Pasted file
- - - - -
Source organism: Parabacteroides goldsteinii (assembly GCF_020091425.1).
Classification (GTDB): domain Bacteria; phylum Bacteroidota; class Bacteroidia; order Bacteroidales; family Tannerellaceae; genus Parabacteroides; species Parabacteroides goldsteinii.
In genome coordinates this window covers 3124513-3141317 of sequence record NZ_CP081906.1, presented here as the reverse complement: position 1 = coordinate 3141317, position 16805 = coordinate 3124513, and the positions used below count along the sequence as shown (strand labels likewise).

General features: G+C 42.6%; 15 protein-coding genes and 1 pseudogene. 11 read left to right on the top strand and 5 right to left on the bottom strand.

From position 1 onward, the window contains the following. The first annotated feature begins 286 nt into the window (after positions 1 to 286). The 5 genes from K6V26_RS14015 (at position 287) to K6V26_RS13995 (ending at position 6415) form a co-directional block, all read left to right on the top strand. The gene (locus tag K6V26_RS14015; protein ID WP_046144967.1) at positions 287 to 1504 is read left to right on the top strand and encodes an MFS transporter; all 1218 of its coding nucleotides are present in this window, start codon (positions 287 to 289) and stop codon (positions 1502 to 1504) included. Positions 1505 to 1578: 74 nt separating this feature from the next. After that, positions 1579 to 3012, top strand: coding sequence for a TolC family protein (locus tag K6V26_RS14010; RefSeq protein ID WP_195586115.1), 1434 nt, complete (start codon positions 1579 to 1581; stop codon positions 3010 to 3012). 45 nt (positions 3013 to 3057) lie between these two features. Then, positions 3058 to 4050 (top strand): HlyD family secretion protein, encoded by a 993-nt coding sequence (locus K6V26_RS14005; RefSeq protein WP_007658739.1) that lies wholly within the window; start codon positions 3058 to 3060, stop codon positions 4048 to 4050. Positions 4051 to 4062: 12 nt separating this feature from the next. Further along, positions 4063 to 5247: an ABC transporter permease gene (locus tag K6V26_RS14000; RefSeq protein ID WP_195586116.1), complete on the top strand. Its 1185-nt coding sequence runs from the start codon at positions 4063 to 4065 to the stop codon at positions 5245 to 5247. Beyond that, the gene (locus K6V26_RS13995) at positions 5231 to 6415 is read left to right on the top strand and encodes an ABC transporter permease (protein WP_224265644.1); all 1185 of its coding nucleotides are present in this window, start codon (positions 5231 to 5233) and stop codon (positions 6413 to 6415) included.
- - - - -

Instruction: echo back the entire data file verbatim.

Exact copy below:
Source organism: Parabacteroides goldsteinii (assembly GCF_020091425.1).
Classification (GTDB): domain Bacteria; phylum Bacteroidota; class Bacteroidia; order Bacteroidales; family Tannerellaceae; genus Parabacteroides; species Parabacteroides goldsteinii.
In genome coordinates this window covers 3124513-3141317 of sequence record NZ_CP081906.1, presented here as the reverse complement: position 1 = coordinate 3141317, position 16805 = coordinate 3124513, and the positions used below count along the sequence as shown (strand labels likewise).

General features: G+C 42.6%; 15 protein-coding genes and 1 pseudogene. 11 read left to right on the top strand and 5 right to left on the bottom strand.

From position 1 onward, the window contains the following. The first annotated feature begins 286 nt into the window (after positions 1 to 286). The 5 genes from K6V26_RS14015 (at position 287) to K6V26_RS13995 (ending at position 6415) form a co-directional block, all read left to right on the top strand. The gene (locus tag K6V26_RS14015; protein ID WP_046144967.1) at positions 287 to 1504 is read left to right on the top strand and encodes an MFS transporter; all 1218 of its coding nucleotides are present in this window, start codon (positions 287 to 289) and stop codon (positions 1502 to 1504) included. Positions 1505 to 1578: 74 nt separating this feature from the next. After that, positions 1579 to 3012, top strand: coding sequence for a TolC family protein (locus tag K6V26_RS14010; RefSeq protein ID WP_195586115.1), 1434 nt, complete (start codon positions 1579 to 1581; stop codon positions 3010 to 3012). 45 nt (positions 3013 to 3057) lie between these two features. Then, positions 3058 to 4050 (top strand): HlyD family secretion protein, encoded by a 993-nt coding sequence (locus K6V26_RS14005; RefSeq protein WP_007658739.1) that lies wholly within the window; start codon positions 3058 to 3060, stop codon positions 4048 to 4050. Positions 4051 to 4062: 12 nt separating this feature from the next. Further along, positions 4063 to 5247: an ABC transporter permease gene (locus tag K6V26_RS14000; RefSeq protein ID WP_195586116.1), complete on the top strand. Its 1185-nt coding sequence runs from the start codon at positions 4063 to 4065 to the stop codon at positions 5245 to 5247. Beyond that, the gene (locus K6V26_RS13995) at positions 5231 to 6415 is read left to right on the top strand and encodes an ABC transporter permease (protein WP_224265644.1); all 1185 of its coding nucleotides are present in this window, start codon (positions 5231 to 5233) and stop codon (positions 6413 to 6415) included.